Ask me if I consider luxury crossovers to be vital to the human experience, and I’d say probably not.

Ask me again on icy roads, in the middle of a blizzard, on an interstate in the middle of Colorado, while being massaged in my seat? Different answer. Luxury SUVs have a time and place and sometimes that place is called Vail.

Crossovers like the 2020 Mercedes-Benz GLE-Class and 2019 Audi Q8 probably aren’t vital to the human experience, but they do make it better.

The same could be said for a lot of things—like ketchup. What makes these two crossovers special? Like ketchup, there’s a lot of flavor under the surface.

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The best and brightest at both automakers clearly worked on each. The Mercedes-Benz bends toward comfort, with a trick suspension that does more than do the robot on command; it also rides smoother. The Audi Q8 lives under a comparative shadow cast by the smaller, but more technologically advanced A8. Its suspension and handling steer toward comfort, too, and the big crossover ushers in the newest version of Audi’s touch-based infotainment and vehicle control system. I put both through their respective paces in and around Colorado to determine what came out on top for buyers in comfort, quickness, and even luxury livability.

2019 Audi Q8, Park City to Telluride

2019 Audi Q8, Park City to Telluride

My best life is lived in luxury, I’ve determined. My bank account disagrees.

The price disparity, on paper, is substantial at first blush. The new GLE costs $54,695 to start, while the Q8 runs $68,990. Apples-to-apples, the gap narrows—then it heads to the hills in shocking quickness. The Q8 is only available with a 3.0-liter turbocharged V-6, while the 3.0-liter inline-6 in the GLE450 nudges its price above $62,000.

As tested, the Q8 I drove cost $79,340—a whopping 18 grand in features—and the GLE450 4Matic I drove cost about $80,000 (pricing for the GLE hadn’t been set during my test drive), which is even more in features. It’s not hard to get either crossover to cost more, too.

Although the existences of the 2020 GLE and 2019 Q8 aren’t vital, their showroom showdown most certainly was.

2020 Mercedes-Benz GLE-Class

2020 Mercedes-Benz GLE-Class

Deep sixes

Audi plucked its stout turbo-6 from its sedans for the new Q8, ahead of a hotter SQ8 that we’ll soon see. The 335-horsepower V-6 churns happily when the road is unbroken, humming along at near-silent revs toward the left side of the tach. That’s due in part to the 8-speed conventional automatic that also dictates one of Audi’s other key decisions for the Q8: Quattro regular vs. Quattro Ultra.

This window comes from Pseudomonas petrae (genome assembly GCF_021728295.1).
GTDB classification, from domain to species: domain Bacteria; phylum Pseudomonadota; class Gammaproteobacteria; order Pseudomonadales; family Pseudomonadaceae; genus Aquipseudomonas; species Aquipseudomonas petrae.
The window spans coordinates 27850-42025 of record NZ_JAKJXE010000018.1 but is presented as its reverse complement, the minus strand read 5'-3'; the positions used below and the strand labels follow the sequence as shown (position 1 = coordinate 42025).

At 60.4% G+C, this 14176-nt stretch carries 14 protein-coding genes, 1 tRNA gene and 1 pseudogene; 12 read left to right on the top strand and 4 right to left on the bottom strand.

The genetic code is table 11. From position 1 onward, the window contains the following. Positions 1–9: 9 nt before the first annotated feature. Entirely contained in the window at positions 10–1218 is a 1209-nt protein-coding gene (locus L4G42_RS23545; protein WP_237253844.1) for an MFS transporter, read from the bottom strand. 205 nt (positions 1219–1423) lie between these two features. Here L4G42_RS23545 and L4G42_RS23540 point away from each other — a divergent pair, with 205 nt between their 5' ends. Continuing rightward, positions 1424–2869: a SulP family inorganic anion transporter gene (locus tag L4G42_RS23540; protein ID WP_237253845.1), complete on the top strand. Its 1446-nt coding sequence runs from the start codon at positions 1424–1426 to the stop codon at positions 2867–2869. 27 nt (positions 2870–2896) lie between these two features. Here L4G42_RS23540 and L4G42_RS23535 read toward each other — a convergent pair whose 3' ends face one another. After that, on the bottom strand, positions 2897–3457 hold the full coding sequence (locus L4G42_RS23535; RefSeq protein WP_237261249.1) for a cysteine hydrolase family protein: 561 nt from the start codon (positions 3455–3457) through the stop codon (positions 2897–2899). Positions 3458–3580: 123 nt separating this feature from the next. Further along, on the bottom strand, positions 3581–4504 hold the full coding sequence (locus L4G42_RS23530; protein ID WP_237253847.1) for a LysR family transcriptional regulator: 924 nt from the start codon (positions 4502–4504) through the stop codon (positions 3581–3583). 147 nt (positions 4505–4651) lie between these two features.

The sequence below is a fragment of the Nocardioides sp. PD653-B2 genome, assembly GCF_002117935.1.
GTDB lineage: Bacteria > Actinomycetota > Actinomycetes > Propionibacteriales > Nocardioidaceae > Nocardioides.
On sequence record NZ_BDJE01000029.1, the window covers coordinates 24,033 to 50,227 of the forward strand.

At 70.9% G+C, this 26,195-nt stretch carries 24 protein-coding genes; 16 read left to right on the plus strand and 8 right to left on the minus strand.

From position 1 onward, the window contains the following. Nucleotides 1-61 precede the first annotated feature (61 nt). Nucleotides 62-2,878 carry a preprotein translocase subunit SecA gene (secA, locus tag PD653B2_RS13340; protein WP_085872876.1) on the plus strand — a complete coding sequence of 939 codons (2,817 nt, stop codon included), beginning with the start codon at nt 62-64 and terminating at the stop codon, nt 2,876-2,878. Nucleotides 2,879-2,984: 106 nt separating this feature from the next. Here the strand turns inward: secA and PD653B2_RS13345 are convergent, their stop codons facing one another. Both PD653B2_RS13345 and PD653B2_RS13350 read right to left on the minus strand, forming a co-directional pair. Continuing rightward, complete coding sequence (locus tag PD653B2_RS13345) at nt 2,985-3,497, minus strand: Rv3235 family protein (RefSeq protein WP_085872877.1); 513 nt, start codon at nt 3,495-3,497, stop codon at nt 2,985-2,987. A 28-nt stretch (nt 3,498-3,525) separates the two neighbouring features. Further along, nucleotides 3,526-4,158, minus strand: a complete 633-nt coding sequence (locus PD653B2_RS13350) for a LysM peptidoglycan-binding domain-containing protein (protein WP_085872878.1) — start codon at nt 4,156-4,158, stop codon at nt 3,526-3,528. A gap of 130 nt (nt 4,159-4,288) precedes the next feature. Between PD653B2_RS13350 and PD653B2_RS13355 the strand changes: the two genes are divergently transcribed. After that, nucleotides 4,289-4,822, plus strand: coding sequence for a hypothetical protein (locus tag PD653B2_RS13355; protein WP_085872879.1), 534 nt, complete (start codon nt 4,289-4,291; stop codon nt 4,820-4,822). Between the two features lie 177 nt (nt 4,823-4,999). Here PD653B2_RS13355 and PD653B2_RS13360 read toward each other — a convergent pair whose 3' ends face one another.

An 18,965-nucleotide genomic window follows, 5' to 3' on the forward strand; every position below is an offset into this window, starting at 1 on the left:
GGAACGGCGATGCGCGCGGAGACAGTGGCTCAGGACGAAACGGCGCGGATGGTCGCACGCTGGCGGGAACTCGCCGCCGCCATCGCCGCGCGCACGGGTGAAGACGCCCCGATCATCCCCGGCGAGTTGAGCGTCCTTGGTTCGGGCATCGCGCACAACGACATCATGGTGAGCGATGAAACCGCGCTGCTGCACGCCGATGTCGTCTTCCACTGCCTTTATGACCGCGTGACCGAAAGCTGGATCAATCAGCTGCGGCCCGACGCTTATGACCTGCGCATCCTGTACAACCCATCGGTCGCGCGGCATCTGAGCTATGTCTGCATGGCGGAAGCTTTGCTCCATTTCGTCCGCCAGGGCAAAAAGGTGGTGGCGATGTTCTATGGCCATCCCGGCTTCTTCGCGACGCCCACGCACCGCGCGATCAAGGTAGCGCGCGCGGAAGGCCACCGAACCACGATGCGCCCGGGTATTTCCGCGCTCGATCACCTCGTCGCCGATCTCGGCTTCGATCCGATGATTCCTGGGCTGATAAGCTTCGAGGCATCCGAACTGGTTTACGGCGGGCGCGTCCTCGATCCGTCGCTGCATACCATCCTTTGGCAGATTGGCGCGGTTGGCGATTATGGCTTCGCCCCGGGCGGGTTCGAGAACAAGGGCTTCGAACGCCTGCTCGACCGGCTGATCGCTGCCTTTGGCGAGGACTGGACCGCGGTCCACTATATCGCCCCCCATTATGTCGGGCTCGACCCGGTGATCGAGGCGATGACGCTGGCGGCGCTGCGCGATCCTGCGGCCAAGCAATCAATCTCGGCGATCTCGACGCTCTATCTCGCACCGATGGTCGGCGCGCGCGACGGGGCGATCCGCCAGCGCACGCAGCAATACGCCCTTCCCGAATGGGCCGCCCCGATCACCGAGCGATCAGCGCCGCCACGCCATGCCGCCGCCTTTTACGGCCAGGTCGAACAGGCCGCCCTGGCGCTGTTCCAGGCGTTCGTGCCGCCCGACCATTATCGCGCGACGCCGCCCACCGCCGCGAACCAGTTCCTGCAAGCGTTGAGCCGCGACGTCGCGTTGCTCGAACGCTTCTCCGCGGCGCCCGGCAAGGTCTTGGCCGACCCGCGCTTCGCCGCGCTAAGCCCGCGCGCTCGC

The decision to go with the full-time, all-wheel-drive system instead of the disconnecting front-wheel-drive setup for the Q8 shows in its rear-wheel bias and sure-footed sprints up dusty, dirty, and snowy roads.

The Audi can go further off-road than its drivers will ever dare thanks to that decision, but its tall 20- and 21-inch tires will make any owner think twice. They’re hardly diggers, and the big, heavy wheels require low-profile tires that don’t allow for much sidewall flex.

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The use of a full-time AWD system also shows in fuel economy. The EPA rates the Q8 at 22 mpg highway, which isn’t impressive, but I was able to achieve it after more than 300 miles behind the wheel.

The GLE450 rates up to 24 mpg on the highway, according to the EPA, and in my drives, I managed fuel economy in the mid- to high-20s. Mercedes-Benz’ all-wheel-drive system, 4Matic, shuttles power to the front and rears more readily—up to 100 percent in either direction compared to the Q8’s max of 70 percent up front. The GLE offers one more cog in its transmission too, which likely showed up on my more-efficient long highway trots because weight certainly isn’t the culprit for the disparity. The GLE450 weighs 4,991 pounds, while the Audi Q8 tips the scales at 5,004 pounds; 13 pounds is the difference between Tuesday and all-you-can-eat-wings Wednesday—at least it feels that way to me, sometimes.

The GLE450 takes 5.5 seconds to sprint up to 60 mph, while the Q8 takes 5.6 seconds.